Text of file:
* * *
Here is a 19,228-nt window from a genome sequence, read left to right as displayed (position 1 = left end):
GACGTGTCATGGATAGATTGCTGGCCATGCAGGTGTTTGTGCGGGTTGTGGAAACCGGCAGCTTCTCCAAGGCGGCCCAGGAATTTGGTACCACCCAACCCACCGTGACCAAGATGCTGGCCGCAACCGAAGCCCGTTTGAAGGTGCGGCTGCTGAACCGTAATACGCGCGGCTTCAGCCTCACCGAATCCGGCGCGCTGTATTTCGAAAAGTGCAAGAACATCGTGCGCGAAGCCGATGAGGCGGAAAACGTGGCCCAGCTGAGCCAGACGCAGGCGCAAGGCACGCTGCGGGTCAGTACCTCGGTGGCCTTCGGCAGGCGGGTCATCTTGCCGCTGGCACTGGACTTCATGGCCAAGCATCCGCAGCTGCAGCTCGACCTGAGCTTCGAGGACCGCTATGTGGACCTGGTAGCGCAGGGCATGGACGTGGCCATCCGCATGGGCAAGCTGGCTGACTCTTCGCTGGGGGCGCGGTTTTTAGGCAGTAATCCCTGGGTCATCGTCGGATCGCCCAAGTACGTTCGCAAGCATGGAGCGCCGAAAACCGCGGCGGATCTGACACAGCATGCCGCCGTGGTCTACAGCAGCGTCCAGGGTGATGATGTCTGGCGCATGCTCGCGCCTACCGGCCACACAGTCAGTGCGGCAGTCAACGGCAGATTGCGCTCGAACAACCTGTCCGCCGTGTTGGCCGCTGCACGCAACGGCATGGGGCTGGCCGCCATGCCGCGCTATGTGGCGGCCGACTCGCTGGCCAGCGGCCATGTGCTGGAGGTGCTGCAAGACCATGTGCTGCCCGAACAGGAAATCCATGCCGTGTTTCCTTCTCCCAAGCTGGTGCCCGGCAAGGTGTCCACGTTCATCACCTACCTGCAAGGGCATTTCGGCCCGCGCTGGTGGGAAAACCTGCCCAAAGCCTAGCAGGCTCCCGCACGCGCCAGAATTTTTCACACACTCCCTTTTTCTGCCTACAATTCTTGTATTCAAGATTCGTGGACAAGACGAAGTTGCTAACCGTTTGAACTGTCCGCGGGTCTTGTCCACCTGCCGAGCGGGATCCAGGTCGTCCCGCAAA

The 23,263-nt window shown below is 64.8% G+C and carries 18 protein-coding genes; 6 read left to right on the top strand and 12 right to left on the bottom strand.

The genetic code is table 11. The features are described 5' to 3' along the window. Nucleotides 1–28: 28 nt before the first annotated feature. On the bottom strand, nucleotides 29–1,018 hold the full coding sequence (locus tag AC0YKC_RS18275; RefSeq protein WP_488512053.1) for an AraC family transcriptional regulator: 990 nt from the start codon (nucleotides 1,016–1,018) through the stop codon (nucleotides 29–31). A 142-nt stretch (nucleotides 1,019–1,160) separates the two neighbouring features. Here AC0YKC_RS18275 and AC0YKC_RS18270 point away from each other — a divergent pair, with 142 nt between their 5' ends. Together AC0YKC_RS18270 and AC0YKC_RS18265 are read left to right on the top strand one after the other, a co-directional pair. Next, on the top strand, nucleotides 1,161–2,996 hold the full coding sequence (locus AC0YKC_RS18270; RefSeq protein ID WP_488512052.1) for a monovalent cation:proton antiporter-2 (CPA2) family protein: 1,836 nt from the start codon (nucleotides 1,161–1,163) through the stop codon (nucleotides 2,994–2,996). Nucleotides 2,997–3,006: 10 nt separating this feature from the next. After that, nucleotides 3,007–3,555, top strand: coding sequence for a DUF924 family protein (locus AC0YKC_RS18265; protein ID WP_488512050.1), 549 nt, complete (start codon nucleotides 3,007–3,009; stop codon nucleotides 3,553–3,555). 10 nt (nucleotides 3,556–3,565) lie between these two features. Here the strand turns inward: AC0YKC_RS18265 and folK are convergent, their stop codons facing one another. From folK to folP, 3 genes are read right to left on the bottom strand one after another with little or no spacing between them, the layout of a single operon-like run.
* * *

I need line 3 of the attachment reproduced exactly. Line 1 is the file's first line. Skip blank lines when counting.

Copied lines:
The 23,263-nt window shown below is 64.8% G+C and carries 18 protein-coding genes; 6 read left to right on the top strand and 12 right to left on the bottom strand.